It is a problem many of us have faced, often, and to our frustration. You are asked to come up with an idea, for a project, story, research study, or a product. All of a sudden, your mind goes blank. That space where multiple thoughts normally jostle for attention is now completely still; it feels empty.
Last week, a student asked me whether, in this age of information overload and content proliferation, it is even possible to come up with original ideas. The fact that there is so much material out there, from so many different points of view and on practically every subject under the sun, makes it extremely difficult to find unexplored territory. But note, difficult is not the same as impossible.
Let us turn this around a bit. When you are asked to come up with an idea, what exactly is expected? Most of the time (unless you are working in the startup space or in fundamental research) you are not being asked to come up with something completely new or ground-breaking (if you actually do, that is a huge bonus). You are being asked to draw on your own intellectual resources and experience to arrive at a workable concept for that project/story/study. And this may not be unique, but it has an element of uniqueness in that it comes from a perspective that is yours alone. But that is just the start. Then, you have to go about linking this idea with the larger world and seeing how it might be interpreted or fleshed out. Think about it like placing an object on a table and examining it from different angles, checking to see how it does in different kinds of light and under different conditions. You must end up finding a particular vantage point that no one (that you have come across) has dealt with. Are there unexpected or odd connections that you can find between this idea and older concepts?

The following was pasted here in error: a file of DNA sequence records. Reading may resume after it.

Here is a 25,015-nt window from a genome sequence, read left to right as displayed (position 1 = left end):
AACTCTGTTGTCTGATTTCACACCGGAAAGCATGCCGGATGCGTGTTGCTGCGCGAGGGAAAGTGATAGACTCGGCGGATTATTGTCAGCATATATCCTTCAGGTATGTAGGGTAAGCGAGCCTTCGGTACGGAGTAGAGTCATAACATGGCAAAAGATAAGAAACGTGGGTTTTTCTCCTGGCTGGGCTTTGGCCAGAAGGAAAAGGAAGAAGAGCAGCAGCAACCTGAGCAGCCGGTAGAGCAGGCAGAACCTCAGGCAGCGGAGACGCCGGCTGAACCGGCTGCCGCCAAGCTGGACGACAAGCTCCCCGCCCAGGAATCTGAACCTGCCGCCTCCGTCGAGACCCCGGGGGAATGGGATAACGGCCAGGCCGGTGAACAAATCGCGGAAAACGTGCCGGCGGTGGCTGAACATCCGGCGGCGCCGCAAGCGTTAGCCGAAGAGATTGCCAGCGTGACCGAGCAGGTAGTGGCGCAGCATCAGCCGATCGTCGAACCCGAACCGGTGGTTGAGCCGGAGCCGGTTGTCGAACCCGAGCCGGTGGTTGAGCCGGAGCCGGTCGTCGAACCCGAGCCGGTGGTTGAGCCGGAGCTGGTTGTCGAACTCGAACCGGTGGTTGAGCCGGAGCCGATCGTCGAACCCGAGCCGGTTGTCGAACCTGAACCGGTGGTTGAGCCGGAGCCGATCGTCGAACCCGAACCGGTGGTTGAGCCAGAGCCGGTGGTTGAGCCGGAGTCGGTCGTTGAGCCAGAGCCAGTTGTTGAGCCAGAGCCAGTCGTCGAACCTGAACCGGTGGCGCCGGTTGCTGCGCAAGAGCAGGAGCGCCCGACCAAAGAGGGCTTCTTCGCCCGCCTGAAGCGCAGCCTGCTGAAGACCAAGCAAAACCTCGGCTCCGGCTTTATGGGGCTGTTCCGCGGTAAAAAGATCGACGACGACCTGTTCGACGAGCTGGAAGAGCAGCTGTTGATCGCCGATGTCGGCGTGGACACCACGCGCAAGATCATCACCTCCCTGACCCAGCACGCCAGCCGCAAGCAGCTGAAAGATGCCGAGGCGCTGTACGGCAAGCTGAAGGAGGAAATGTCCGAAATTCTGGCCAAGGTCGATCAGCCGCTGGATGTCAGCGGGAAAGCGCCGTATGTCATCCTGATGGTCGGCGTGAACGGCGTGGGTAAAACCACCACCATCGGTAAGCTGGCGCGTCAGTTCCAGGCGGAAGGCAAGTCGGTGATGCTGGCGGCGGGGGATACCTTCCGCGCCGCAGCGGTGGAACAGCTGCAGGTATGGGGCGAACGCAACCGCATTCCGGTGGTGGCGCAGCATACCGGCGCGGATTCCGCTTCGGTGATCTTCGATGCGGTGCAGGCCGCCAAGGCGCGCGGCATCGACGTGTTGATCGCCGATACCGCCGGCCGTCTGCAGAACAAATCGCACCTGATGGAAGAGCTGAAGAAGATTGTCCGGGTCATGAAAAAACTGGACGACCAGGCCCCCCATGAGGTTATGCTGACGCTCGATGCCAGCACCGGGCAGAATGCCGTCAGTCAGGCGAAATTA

It is well known that good ideas come to prepared minds. Preparation is about exposing oneself to a lot of good material in any form — fiction, art, information, news — and keeping your mind open to the possibility of relevance. All exposure has the potential to spark connections between seemingly unrelated things. But again, it doesn’t stop there. You need to play with the ideas and play with the connections. Remember that object on the table? Now flip that around, see how it works when placed alongside other ideas and information you have access to.
Ideas don’t emerge fully formed. They need to be seeded, nurtured, shaped and pruned before they gain shape. It is in each of these stages that your own effort, the richness of your thinking, turns it into something you can claim as yours.
The author teaches at the University of Hyderabad and edits Teacher Plus. email@example.com